Until I read about it on Sarah’s blog, I wasn’t sure what a meme was.
Now I realize it’s one of those things that sweeps across the Internet, making me feel all old and unhip. The last one I remember was All Your Base Are Belong To Us. Apparently you don’t need a poorly translated Japanese video game to attempt this sort of thing, as my friends are asking me to participate in our own grass roots phenomenon. We’re writing a meme about our strengths as writers.
My three greatest strengths as a writer are 1) having had good teachers, 2) being militantly on my own side, and 3) sticking it out for the long haul.
I had excellent writing teachers in college. I knew they were good teachers at the time, but I didn’t realize what an asset this was for me until recently. Not long ago a guy with an MFA started at my day job and he explained to me that writing workshops have gone out of style. A dozen years ago the workshop was the highlight of my academic experience. There may have been a few in-class written exercises, possibly even a (short) lecture or two. But in the writing classes, we mostly workshopped. My friend with the MFA explained that writing classes that focus exclusively on workshops are now generally viewed as a poor idea, because students tend to rip one another’s work apart. I can see how that would happen (especially in an MFA program). There’s someone like that in every class. In my undergraduate classes, it wasn’t so much that my teachers managed to carve out a safe place in their classrooms (they certainly did), but rather they taught us how to figure out what was working in a piece and to focus on that part. This, I think, has made all the difference. So here’s to Louise DeSalvo, Jenny Shute, Bill Root, and Donna Masini (I’m sure I’ve forgotten a few).
Being militantly on your own side is a phrase I read in an Anne Lamott book, but I immediately decided to steal it for my own. To me it means sticking up for my work, no matter what the consequences. Probably the result of a lifetime of low self-esteem, here is how it works: I pretend my work (especially new work) is like the retarded little brother I never had. My work may slobber a little when it laughs, have cowlicks that jut oddly from its skull, or wear its pants pulled way up above its bellybutton. In my heart I know that each of these deficiencies will have to be looked at and objectively weighed and ultimately sorted out. That’s all okay. But nobody gets to disrespect my retarded little brother.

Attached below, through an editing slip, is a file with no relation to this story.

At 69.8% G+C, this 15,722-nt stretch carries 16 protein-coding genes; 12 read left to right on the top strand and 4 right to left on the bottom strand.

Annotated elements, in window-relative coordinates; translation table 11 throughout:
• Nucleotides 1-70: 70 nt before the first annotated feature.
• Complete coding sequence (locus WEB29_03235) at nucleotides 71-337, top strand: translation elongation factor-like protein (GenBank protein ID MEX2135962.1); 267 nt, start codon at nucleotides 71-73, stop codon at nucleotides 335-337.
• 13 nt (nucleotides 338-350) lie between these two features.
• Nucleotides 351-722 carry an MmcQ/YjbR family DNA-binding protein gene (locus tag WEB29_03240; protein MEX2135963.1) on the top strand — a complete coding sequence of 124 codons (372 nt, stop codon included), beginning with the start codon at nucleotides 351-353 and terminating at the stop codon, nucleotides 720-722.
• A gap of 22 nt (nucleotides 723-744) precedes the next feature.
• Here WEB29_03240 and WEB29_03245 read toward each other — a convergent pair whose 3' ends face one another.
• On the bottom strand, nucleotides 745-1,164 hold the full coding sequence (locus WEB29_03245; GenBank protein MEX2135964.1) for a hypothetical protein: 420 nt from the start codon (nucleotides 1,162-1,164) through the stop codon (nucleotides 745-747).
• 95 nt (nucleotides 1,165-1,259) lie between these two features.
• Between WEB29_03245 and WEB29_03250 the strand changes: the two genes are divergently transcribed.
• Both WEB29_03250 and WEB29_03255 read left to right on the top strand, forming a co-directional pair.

Sticking it out for the long haul just means consistently finding time to write. Somehow I manage to find a little time each week to devote to writing. If anything, I owe Holly a huge debt of gratitude for her support. And in return I am going to tag her to write about her strengths as a writer.
Tim, I love this piece, particularly the part about your writing as a little brother you never had. How funny. You must work this up as essay and submit it to a writing pub somewhere. Do you know T-Zine, the writer’s ezine?
Check it out. They might like this.
Another thing you can add to your strengths is your brutal honesty. You tell the history as you remember it, warts and all.
Heads up. T-zine owes me a payment fsince May!!!! Normally I wouldn’t make a public announcement, but . . . pay me or I talk! But yes, Tim, this should got somewhere writers read.
[…] ask this literally. I had excellent teachers when I was an undergraduate, but choosing them was completely dumb luck. I’ve tried taking […]